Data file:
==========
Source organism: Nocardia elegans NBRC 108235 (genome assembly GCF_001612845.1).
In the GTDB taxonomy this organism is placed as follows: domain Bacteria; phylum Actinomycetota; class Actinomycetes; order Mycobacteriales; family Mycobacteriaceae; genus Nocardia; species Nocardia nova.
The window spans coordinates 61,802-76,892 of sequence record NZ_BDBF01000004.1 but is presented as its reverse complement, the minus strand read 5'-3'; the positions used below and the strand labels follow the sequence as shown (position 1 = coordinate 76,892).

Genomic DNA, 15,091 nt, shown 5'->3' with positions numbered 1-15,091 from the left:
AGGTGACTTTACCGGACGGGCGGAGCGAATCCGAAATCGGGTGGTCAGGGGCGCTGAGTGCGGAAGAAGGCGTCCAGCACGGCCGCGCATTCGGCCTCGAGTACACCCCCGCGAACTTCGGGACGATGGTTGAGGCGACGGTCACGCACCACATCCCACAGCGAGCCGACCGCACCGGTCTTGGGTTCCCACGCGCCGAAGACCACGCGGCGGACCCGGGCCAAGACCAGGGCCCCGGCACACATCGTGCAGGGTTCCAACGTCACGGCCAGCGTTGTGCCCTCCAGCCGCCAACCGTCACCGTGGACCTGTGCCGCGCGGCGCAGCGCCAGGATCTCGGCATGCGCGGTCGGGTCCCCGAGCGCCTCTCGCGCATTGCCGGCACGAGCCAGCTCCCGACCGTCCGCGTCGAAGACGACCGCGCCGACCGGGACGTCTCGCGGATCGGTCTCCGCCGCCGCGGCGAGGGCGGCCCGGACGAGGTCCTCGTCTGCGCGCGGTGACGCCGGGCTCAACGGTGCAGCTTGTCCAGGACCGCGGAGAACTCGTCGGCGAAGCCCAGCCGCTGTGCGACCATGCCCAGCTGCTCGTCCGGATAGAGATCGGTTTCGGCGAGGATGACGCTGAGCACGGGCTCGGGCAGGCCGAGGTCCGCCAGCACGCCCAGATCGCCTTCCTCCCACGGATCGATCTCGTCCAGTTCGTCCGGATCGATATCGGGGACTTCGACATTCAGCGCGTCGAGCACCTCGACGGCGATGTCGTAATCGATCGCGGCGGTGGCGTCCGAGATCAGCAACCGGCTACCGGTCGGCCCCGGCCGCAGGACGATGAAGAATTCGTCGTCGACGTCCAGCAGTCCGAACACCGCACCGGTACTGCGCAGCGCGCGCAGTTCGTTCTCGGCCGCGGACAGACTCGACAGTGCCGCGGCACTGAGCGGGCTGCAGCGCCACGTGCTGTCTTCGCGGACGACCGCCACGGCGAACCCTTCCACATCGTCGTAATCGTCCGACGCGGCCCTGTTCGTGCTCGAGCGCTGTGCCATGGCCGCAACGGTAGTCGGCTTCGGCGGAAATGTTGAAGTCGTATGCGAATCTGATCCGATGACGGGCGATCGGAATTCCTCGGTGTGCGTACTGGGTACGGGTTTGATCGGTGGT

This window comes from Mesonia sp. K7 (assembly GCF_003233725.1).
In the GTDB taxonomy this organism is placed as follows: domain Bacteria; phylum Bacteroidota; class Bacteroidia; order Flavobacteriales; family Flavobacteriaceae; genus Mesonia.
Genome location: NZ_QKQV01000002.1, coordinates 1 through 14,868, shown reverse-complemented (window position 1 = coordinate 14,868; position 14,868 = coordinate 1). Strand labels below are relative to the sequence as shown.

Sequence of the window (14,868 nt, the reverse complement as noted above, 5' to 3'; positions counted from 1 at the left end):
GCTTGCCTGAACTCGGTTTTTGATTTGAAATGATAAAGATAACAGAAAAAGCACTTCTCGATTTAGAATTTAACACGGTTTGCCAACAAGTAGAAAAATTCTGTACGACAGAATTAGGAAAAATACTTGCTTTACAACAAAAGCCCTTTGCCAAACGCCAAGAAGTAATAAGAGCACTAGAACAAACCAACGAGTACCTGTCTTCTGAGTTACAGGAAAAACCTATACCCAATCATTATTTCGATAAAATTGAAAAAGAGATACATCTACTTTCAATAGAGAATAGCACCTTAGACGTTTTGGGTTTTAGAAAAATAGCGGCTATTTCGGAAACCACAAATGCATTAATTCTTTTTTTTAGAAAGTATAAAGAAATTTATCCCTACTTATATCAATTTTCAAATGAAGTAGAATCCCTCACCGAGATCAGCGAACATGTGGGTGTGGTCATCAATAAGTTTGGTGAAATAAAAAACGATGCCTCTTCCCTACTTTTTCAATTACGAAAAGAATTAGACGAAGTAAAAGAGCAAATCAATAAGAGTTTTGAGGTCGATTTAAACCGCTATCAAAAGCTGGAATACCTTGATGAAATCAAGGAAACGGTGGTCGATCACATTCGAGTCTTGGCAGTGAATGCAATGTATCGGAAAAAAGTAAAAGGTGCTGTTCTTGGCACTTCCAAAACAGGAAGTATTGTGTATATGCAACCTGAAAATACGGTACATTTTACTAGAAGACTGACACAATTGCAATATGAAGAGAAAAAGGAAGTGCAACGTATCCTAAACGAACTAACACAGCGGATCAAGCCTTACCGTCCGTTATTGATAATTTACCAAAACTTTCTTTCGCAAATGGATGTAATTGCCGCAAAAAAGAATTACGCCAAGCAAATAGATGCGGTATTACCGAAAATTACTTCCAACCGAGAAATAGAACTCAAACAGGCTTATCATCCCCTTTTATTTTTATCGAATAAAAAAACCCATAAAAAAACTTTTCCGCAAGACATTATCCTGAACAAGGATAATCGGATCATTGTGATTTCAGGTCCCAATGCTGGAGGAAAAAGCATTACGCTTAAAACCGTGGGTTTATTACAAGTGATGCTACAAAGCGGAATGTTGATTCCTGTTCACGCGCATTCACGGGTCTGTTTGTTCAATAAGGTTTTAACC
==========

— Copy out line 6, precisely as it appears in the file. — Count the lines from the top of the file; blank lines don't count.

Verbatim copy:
This window comes from Mesonia sp. K7 (assembly GCF_003233725.1).